In 2005, Brazilian troops conducted a “pacification” operation in Cité Soleil, the largest slum of the Haitian capital, Port-au-Prince. The troops in question were responding to reports of a disturbance in the slum when they were confronted by irate residents.

They responded with violence. According to witnesses, the troops murdered 63 people and wounded another 30. That grief is still raw in Haitian memory.

This grief was compounded in 2010 when a contingent of UN peacekeepers accidentally released contaminated water from their camp into local waterways. A cholera outbreak followed, leading to the deaths of up to 30,000 people.

During that same period, a number of UN blue berets from Brazil and Nepal were found to have raped women and girls, or sexually exploited them in exchange for food or support.

A report produced by the Associated Press in 2017 revealed that, despite repeated denials by the UN, 114 of its peacekeepers ran a child sex ring in Haiti over a ten-year period and were never punished for their sordid sexual violence.


Read more: 'They put a few coins in your hands to drop a baby in you' – 265 stories of Haitian children abandoned by UN fathers


Given the enormity of these abuses in the hands of those who were meant to keep them from harm’s way, many in the country feel that past external interventions made life worse. Little wonder some in the country consider any talk of outsiders addressing the plight of Haitians as patently hypocritical.

A wrecked street shot through the window of a burned-out car.
The aftermath of an attack by armed gangs in the Delmas 22 neghbourhood of Port-Au-Prince, Haiti, May 2 2024. Mentor David Lorens / EPA

The reason why many outside of Haiti are hopeful that Kenyan intervention can succeed where others have failed is based on an unspoken racial assumption. Given the scandalous UN peacekeeping operations and tainted military US interventions in the past, it is assumed that the current mission will have a natural legitimacy, be less contentious and enjoy a bigger chance of success, if there is a racial similarity.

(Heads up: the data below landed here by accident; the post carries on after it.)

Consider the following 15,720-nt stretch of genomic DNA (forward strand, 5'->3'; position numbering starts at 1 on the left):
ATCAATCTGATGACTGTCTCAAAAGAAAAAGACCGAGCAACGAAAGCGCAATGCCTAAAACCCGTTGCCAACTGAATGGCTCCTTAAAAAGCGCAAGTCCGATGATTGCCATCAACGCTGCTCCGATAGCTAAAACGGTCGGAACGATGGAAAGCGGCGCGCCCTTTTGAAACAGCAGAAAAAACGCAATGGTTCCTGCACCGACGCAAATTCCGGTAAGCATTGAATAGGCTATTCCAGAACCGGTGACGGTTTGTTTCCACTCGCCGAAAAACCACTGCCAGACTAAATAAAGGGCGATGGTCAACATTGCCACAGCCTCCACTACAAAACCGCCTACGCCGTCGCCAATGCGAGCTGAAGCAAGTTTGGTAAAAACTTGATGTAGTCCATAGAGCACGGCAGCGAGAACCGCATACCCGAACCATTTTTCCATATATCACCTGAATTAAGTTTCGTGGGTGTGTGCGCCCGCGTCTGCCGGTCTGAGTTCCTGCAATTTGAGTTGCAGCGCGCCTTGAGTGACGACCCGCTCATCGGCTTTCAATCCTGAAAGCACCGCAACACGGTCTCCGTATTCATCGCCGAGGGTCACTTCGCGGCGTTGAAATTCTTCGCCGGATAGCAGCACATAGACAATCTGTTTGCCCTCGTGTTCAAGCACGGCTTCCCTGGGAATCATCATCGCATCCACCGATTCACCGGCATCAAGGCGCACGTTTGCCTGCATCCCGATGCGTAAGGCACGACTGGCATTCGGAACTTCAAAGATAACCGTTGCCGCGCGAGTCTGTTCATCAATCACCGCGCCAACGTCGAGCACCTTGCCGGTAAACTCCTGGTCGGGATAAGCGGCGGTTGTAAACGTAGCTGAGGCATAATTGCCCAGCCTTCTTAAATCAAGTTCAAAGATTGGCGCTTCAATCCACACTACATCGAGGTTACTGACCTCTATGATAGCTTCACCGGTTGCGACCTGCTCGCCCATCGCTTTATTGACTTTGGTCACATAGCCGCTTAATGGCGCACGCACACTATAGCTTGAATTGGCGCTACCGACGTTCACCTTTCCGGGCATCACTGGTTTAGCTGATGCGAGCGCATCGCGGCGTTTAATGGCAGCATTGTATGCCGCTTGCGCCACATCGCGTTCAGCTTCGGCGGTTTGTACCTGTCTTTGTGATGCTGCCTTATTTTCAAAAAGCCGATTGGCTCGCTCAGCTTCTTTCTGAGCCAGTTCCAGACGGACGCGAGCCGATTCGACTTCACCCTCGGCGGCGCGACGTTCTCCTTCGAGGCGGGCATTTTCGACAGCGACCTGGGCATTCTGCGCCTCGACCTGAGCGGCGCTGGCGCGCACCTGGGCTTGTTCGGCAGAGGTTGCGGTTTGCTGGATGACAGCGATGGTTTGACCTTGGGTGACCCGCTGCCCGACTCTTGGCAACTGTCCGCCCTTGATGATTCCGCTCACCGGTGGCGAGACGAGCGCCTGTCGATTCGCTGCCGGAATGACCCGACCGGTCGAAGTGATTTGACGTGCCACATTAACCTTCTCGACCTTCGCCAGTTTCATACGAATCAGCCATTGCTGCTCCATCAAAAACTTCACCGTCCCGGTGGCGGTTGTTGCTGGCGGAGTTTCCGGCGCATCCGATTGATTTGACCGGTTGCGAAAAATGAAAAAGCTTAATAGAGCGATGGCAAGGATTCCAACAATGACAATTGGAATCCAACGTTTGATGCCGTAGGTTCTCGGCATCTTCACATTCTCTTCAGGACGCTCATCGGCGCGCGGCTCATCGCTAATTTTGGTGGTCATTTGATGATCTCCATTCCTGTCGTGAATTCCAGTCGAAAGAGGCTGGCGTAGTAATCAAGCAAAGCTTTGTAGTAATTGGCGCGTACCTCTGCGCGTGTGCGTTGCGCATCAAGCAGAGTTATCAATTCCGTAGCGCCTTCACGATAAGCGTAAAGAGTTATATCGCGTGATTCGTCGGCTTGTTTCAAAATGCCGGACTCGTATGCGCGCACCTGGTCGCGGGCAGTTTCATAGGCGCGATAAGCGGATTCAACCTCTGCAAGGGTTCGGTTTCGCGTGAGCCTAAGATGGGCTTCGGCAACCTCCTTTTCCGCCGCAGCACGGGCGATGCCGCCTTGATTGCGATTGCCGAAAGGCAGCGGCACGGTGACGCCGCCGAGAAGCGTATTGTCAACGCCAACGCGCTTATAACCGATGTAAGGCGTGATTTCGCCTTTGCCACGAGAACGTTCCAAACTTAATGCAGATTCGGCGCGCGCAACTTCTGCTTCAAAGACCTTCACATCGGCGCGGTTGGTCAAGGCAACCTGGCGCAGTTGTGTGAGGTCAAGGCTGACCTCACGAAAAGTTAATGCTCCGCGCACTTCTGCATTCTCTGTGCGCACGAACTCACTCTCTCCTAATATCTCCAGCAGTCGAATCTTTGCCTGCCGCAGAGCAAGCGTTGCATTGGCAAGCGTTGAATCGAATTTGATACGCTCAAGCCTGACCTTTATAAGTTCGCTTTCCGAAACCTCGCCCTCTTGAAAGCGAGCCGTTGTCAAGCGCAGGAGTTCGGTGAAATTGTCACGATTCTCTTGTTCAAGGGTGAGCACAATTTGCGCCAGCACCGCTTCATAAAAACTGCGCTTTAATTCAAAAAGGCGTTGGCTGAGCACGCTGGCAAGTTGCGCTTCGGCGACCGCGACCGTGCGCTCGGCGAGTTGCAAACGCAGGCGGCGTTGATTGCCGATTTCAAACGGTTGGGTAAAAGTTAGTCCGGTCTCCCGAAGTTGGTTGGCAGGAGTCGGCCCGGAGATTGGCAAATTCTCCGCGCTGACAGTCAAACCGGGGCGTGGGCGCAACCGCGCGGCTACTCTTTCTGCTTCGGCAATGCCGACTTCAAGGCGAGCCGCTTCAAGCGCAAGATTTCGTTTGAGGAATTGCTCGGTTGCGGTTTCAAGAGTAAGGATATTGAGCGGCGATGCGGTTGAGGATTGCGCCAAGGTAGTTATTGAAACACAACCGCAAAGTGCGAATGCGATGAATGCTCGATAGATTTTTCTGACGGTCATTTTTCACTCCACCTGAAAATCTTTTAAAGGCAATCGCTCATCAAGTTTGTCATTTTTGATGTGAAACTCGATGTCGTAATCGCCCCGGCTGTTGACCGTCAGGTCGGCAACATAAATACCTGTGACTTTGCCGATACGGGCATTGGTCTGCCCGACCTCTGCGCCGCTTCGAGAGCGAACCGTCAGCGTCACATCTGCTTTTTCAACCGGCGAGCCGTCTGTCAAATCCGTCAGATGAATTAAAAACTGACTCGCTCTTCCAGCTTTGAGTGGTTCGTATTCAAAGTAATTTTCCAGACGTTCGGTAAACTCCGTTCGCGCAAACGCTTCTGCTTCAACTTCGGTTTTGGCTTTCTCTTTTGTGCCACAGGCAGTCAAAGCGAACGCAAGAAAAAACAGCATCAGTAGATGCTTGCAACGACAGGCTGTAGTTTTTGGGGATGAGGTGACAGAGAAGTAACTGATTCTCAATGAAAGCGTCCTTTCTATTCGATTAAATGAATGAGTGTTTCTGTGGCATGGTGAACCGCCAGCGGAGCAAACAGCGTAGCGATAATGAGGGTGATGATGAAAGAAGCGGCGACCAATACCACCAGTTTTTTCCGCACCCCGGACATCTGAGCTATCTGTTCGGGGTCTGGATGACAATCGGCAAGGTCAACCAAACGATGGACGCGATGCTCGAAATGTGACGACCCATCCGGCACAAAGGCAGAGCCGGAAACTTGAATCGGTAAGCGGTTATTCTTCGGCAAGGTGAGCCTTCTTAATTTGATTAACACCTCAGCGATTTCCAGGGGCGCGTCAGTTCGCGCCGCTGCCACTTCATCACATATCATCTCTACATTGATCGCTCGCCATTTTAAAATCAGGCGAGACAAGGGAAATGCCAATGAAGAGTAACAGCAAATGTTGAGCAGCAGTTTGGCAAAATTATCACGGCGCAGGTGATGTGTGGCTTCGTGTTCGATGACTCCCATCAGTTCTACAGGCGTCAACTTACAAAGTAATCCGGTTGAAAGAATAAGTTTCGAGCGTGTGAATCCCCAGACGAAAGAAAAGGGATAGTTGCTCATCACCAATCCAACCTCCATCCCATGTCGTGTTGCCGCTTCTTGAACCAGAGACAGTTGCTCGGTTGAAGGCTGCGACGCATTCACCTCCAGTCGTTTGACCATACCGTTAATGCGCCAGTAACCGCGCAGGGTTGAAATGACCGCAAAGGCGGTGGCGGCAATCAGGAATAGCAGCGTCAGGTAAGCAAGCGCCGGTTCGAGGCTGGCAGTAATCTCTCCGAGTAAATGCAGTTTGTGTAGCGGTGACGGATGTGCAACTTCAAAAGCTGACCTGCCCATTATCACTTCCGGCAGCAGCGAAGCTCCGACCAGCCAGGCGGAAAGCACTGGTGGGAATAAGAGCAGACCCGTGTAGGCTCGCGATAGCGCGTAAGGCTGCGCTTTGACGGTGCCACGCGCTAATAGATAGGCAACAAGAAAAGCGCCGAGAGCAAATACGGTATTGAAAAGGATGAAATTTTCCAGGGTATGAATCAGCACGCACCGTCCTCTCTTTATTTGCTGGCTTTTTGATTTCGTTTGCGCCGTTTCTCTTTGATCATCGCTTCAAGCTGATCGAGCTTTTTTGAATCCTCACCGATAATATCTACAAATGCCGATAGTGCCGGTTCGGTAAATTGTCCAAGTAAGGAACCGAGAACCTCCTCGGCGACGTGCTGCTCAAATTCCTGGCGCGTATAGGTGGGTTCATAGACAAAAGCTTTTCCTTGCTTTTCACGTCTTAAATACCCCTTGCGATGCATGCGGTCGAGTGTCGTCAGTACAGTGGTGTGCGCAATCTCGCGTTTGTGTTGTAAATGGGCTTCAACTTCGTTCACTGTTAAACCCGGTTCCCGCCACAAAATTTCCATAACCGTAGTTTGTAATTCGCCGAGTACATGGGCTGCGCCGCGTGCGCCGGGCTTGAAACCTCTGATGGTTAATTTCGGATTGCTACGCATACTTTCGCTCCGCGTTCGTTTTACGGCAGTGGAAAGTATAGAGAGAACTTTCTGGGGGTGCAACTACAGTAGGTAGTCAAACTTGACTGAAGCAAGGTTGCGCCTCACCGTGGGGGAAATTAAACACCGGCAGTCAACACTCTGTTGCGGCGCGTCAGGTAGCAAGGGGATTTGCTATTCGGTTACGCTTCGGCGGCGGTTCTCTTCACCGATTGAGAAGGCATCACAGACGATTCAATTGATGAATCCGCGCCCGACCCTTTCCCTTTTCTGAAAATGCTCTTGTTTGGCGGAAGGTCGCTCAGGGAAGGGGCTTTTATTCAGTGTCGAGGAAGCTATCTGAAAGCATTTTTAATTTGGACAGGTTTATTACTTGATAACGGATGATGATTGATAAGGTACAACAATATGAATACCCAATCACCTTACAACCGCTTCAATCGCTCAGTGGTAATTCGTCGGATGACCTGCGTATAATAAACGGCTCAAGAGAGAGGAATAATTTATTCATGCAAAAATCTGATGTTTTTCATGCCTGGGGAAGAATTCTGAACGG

The racial aspect of “humanitarian intervention” has perhaps been best highlighted by former Kenyan foreign minister, Alfred Mutua. When asked in August 2023 about the reason behind possible Kenyan intervention in Haiti, he said: “Kenya stands with persons of African descent across the world.”

Putting aside the racial dimension, the chances of the latest mission’s success is far from assured. There are currently an estimated 200 gangs operating across Haiti, and membership of gangs runs into the tens of thousands. They have a stranglehold on the country’s infrastructure, and they have driven hundreds of thousands of people from Port-au-Prince.

Haiti’s armed gangs are the country’s real power brokers, with partners in politics and the private sector. Making them give up their lucrative operations in this broken country by way of a token 2,500 foreign police officers will probably be asking too much.